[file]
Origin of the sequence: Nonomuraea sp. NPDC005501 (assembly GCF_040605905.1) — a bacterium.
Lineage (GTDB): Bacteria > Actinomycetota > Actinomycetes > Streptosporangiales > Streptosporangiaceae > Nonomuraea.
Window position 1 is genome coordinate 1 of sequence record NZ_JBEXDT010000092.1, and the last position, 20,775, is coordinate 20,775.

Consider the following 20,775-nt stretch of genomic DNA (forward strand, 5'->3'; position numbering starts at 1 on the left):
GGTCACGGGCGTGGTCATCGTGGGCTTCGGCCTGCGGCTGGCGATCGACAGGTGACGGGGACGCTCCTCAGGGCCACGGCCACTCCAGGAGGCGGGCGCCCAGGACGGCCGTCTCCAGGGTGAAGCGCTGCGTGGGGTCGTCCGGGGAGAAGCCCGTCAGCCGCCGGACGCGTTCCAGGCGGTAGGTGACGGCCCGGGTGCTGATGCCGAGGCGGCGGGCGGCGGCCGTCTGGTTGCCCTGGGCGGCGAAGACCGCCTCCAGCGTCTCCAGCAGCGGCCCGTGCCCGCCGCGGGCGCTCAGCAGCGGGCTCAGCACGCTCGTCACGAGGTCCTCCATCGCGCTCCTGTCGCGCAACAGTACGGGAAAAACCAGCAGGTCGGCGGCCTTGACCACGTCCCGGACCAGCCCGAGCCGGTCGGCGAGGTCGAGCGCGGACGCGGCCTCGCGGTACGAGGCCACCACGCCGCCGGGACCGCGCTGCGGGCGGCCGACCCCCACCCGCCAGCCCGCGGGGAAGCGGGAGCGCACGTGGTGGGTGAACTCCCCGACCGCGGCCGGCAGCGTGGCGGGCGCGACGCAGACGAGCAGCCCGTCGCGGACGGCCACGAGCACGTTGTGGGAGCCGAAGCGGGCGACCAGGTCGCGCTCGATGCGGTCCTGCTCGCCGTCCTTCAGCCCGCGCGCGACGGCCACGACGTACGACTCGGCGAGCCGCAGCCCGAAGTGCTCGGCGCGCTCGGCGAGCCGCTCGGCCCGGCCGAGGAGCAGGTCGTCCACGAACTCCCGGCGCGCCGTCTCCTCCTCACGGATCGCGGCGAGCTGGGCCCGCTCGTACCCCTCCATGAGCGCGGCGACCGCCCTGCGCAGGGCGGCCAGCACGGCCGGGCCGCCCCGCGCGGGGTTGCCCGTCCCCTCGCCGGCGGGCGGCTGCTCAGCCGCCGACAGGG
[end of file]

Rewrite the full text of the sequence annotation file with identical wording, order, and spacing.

Origin of the sequence: Nonomuraea sp. NPDC005501 (assembly GCF_040605905.1) — a bacterium.
Lineage (GTDB): Bacteria > Actinomycetota > Actinomycetes > Streptosporangiales > Streptosporangiaceae > Nonomuraea.
Window position 1 is genome coordinate 1 of sequence record NZ_JBEXDT010000092.1, and the last position, 20,775, is coordinate 20,775.

Consider the following 20,775-nt stretch of genomic DNA (forward strand, 5'->3'; position numbering starts at 1 on the left):
GGTCACGGGCGTGGTCATCGTGGGCTTCGGCCTGCGGCTGGCGATCGACAGGTGACGGGGACGCTCCTCAGGGCCACGGCCACTCCAGGAGGCGGGCGCCCAGGACGGCCGTCTCCAGGGTGAAGCGCTGCGTGGGGTCGTCCGGGGAGAAGCCCGTCAGCCGCCGGACGCGTTCCAGGCGGTAGGTGACGGCCCGGGTGCTGATGCCGAGGCGGCGGGCGGCGGCCGTCTGGTTGCCCTGGGCGGCGAAGACCGCCTCCAGCGTCTCCAGCAGCGGCCCGTGCCCGCCGCGGGCGCTCAGCAGCGGGCTCAGCACGCTCGTCACGAGGTCCTCCATCGCGCTCCTGTCGCGCAACAGTACGGGAAAAACCAGCAGGTCGGCGGCCTTGACCACGTCCCGGACCAGCCCGAGCCGGTCGGCGAGGTCGAGCGCGGACGCGGCCTCGCGGTACGAGGCCACCACGCCGCCGGGACCGCGCTGCGGGCGGCCGACCCCCACCCGCCAGCCCGCGGGGAAGCGGGAGCGCACGTGGTGGGTGAACTCCCCGACCGCGGCCGGCAGCGTGGCGGGCGCGACGCAGACGAGCAGCCCGTCGCGGACGGCCACGAGCACGTTGTGGGAGCCGAAGCGGGCGACCAGGTCGCGCTCGATGCGGTCCTGCTCGCCGTCCTTCAGCCCGCGCGCGACGGCCACGACGTACGACTCGGCGAGCCGCAGCCCGAAGTGCTCGGCGCGCTCGGCGAGCCGCTCGGCCCGGCCGAGGAGCAGGTCGTCCACGAACTCCCGGCGCGCCGTCTCCTCCTCACGGATCGCGGCGAGCTGGGCCCGCTCGTACCCCTCCATGAGCGCGGCGACCGCCCTGCGCAGGGCGGCCAGCACGGCCGGGCCGCCCCGCGCGGGGTTGCCCGTCCCCTCGCCGGCGGGCGGCTGCTCAGCCGCCGACAGGG